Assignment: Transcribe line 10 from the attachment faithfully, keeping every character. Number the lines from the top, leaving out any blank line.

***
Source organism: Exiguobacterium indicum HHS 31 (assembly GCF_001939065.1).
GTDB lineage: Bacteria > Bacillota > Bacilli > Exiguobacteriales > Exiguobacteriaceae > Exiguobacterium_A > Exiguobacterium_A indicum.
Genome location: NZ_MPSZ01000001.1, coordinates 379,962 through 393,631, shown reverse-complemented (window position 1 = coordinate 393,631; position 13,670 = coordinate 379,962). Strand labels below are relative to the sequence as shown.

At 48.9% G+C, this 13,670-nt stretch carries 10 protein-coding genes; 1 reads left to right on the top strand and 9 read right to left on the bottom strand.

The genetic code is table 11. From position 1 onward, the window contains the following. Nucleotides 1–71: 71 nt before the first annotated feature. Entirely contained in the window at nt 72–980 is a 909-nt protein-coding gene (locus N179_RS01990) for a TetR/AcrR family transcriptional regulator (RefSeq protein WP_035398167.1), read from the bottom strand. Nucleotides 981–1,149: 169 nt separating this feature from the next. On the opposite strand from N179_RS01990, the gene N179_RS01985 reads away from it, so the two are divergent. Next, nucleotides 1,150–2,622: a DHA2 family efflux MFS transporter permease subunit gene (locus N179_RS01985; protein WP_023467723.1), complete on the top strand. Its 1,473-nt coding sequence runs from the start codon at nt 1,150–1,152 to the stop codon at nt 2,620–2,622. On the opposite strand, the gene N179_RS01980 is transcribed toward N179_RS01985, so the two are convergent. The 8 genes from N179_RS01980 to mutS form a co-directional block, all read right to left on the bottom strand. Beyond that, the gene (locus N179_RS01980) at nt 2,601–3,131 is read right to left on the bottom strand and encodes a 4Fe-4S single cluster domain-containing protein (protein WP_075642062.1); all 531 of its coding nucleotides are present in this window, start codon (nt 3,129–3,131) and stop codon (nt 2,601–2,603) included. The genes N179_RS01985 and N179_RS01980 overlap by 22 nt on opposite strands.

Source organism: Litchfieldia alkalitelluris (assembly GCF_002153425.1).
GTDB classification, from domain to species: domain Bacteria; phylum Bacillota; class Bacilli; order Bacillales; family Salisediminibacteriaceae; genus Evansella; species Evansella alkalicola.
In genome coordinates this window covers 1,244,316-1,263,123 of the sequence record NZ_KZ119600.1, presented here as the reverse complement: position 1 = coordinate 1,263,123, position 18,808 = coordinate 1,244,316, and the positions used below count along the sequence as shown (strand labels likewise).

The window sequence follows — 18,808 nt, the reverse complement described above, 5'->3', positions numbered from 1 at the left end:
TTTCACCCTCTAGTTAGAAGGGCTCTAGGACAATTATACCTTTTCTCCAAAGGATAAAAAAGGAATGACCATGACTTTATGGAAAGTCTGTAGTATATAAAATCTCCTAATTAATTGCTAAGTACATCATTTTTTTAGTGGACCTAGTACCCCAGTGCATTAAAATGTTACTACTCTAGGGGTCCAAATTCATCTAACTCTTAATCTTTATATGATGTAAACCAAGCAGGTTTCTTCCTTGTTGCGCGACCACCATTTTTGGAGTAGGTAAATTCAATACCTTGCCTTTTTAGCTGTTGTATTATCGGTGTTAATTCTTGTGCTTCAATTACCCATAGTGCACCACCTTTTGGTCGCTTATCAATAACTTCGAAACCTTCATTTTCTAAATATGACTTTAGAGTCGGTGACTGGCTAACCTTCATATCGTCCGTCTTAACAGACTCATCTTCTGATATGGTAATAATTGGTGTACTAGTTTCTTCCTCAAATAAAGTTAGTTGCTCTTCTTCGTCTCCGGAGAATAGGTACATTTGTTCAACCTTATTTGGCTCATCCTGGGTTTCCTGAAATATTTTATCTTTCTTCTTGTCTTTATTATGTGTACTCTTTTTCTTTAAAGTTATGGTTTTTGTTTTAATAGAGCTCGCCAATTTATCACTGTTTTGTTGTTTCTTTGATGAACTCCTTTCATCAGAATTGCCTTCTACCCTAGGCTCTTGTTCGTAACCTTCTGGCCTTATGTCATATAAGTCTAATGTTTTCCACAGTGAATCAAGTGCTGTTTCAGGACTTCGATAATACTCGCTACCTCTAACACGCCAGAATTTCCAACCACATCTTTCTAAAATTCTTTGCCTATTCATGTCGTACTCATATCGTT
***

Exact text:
TTTCACCCTCTAGTTAGAAGGGCTCTAGGACAATTATACCTTTTCTCCAAAGGATAAAAAAGGAATGACCATGACTTTATGGAAAGTCTGTAGTATATAAAATCTCCTAATTAATTGCTAAGTACATCATTTTTTTAGTGGACCTAGTACCCCAGTGCATTAAAATGTTACTACTCTAGGGGTCCAAATTCATCTAACTCTTAATCTTTATATGATGTAAACCAAGCAGGTTTCTTCCTTGTTGCGCGACCACCATTTTTGGAGTAGGTAAATTCAATACCTTGCCTTTTTAGCTGTTGTATTATCGGTGTTAATTCTTGTGCTTCAATTACCCATAGTGCACCACCTTTTGGTCGCTTATCAATAACTTCGAAACCTTCATTTTCTAAATATGACTTTAGAGTCGGTGACTGGCTAACCTTCATATCGTCCGTCTTAACAGACTCATCTTCTGATATGGTAATAATTGGTGTACTAGTTTCTTCCTCAAATAAAGTTAGTTGCTCTTCTTCGTCTCCGGAGAATAGGTACATTTGTTCAACCTTATTTGGCTCATCCTGGGTTTCCTGAAATATTTTATCTTTCTTCTTGTCTTTATTATGTGTACTCTTTTTCTTTAAAGTTATGGTTTTTGTTTTAATAGAGCTCGCCAATTTATCACTGTTTTGTTGTTTCTTTGATGAACTCCTTTCATCAGAATTGCCTTCTACCCTAGGCTCTTGTTCGTAACCTTCTGGCCTTATGTCATATAAGTCTAATGTTTTCCACAGTGAATCAAGTGCTGTTTCAGGACTTCGATAATACTCGCTACCTCTAACACGCCAGAATTTCCAACCACATCTTTCTAAAATTCTTTGCCTATTCATGTCGTACTCATATCGTT